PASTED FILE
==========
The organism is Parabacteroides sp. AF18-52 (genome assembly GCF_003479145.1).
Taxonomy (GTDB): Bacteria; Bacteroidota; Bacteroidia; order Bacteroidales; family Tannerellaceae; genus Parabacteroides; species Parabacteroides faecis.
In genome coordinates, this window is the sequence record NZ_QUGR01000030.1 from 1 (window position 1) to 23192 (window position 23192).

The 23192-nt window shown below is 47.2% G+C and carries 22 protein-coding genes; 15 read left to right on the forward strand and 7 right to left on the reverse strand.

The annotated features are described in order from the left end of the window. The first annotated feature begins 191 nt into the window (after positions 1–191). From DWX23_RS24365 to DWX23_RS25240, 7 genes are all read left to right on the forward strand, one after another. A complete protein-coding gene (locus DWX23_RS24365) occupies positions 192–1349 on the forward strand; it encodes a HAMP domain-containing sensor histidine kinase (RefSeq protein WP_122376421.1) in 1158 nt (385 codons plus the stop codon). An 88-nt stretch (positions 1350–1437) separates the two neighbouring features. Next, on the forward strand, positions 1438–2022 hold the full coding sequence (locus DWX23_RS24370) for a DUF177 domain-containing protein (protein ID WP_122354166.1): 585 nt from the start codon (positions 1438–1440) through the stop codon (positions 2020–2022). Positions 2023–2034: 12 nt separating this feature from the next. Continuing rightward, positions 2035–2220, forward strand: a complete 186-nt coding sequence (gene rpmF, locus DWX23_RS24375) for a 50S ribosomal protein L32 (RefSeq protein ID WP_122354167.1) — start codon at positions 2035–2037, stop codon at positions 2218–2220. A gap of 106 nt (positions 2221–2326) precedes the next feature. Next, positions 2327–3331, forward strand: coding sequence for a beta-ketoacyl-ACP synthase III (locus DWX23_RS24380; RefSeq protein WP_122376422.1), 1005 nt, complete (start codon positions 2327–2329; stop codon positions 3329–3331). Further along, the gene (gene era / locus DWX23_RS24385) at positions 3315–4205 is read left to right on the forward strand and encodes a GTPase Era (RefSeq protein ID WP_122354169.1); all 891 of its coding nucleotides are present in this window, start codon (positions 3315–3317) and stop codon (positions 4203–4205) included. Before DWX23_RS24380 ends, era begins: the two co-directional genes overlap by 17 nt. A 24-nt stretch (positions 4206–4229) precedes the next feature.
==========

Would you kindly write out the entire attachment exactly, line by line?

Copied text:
The organism is Parabacteroides sp. AF18-52 (genome assembly GCF_003479145.1).
Taxonomy (GTDB): Bacteria; Bacteroidota; Bacteroidia; order Bacteroidales; family Tannerellaceae; genus Parabacteroides; species Parabacteroides faecis.
In genome coordinates, this window is the sequence record NZ_QUGR01000030.1 from 1 (window position 1) to 23192 (window position 23192).

The 23192-nt window shown below is 47.2% G+C and carries 22 protein-coding genes; 15 read left to right on the forward strand and 7 right to left on the reverse strand.

The annotated features are described in order from the left end of the window. The first annotated feature begins 191 nt into the window (after positions 1–191). From DWX23_RS24365 to DWX23_RS25240, 7 genes are all read left to right on the forward strand, one after another. A complete protein-coding gene (locus DWX23_RS24365) occupies positions 192–1349 on the forward strand; it encodes a HAMP domain-containing sensor histidine kinase (RefSeq protein WP_122376421.1) in 1158 nt (385 codons plus the stop codon). An 88-nt stretch (positions 1350–1437) separates the two neighbouring features. Next, on the forward strand, positions 1438–2022 hold the full coding sequence (locus DWX23_RS24370) for a DUF177 domain-containing protein (protein ID WP_122354166.1): 585 nt from the start codon (positions 1438–1440) through the stop codon (positions 2020–2022). Positions 2023–2034: 12 nt separating this feature from the next. Continuing rightward, positions 2035–2220, forward strand: a complete 186-nt coding sequence (gene rpmF, locus DWX23_RS24375) for a 50S ribosomal protein L32 (RefSeq protein ID WP_122354167.1) — start codon at positions 2035–2037, stop codon at positions 2218–2220. A gap of 106 nt (positions 2221–2326) precedes the next feature. Next, positions 2327–3331, forward strand: coding sequence for a beta-ketoacyl-ACP synthase III (locus DWX23_RS24380; RefSeq protein WP_122376422.1), 1005 nt, complete (start codon positions 2327–2329; stop codon positions 3329–3331). Further along, the gene (gene era / locus DWX23_RS24385) at positions 3315–4205 is read left to right on the forward strand and encodes a GTPase Era (RefSeq protein ID WP_122354169.1); all 891 of its coding nucleotides are present in this window, start codon (positions 3315–3317) and stop codon (positions 4203–4205) included. Before DWX23_RS24380 ends, era begins: the two co-directional genes overlap by 17 nt. A 24-nt stretch (positions 4206–4229) precedes the next feature.